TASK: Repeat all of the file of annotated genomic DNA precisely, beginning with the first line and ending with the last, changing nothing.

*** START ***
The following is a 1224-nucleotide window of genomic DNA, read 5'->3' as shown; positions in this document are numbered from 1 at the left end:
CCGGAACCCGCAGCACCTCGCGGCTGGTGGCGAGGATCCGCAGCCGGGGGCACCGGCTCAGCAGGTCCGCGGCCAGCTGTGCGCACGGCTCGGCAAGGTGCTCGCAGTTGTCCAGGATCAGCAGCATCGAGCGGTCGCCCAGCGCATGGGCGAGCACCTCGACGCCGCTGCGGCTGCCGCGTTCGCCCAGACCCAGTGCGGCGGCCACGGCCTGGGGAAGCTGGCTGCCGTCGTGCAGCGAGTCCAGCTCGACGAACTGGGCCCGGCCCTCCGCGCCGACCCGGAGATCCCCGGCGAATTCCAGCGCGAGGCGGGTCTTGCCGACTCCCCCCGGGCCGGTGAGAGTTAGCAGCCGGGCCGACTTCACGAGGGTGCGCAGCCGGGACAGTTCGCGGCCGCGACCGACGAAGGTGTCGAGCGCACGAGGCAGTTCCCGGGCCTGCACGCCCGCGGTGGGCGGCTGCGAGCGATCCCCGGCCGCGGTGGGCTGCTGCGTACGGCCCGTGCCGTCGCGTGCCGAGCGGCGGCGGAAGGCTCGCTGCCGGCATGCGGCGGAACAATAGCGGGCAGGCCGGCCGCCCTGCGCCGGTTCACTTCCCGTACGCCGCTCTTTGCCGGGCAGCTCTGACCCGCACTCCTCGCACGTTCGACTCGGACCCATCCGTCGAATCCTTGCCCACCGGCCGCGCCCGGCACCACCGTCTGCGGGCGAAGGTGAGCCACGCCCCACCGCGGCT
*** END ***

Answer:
The following is a 1224-nucleotide window of genomic DNA, read 5'->3' as shown; positions in this document are numbered from 1 at the left end:
CCGGAACCCGCAGCACCTCGCGGCTGGTGGCGAGGATCCGCAGCCGGGGGCACCGGCTCAGCAGGTCCGCGGCCAGCTGTGCGCACGGCTCGGCAAGGTGCTCGCAGTTGTCCAGGATCAGCAGCATCGAGCGGTCGCCCAGCGCATGGGCGAGCACCTCGACGCCGCTGCGGCTGCCGCGTTCGCCCAGACCCAGTGCGGCGGCCACGGCCTGGGGAAGCTGGCTGCCGTCGTGCAGCGAGTCCAGCTCGACGAACTGGGCCCGGCCCTCCGCGCCGACCCGGAGATCCCCGGCGAATTCCAGCGCGAGGCGGGTCTTGCCGACTCCCCCCGGGCCGGTGAGAGTTAGCAGCCGGGCCGACTTCACGAGGGTGCGCAGCCGGGACAGTTCGCGGCCGCGACCGACGAAGGTGTCGAGCGCACGAGGCAGTTCCCGGGCCTGCACGCCCGCGGTGGGCGGCTGCGAGCGATCCCCGGCCGCGGTGGGCTGCTGCGTACGGCCCGTGCCGTCGCGTGCCGAGCGGCGGCGGAAGGCTCGCTGCCGGCATGCGGCGGAACAATAGCGGGCAGGCCGGCCGCCCTGCGCCGGTTCACTTCCCGTACGCCGCTCTTTGCCGGGCAGCTCTGACCCGCACTCCTCGCACGTTCGACTCGGACCCATCCGTCGAATCCTTGCCCACCGGCCGCGCCCGGCACCACCGTCTGCGGGCGAAGGTGAGCCACGCCCCACCGCGGCT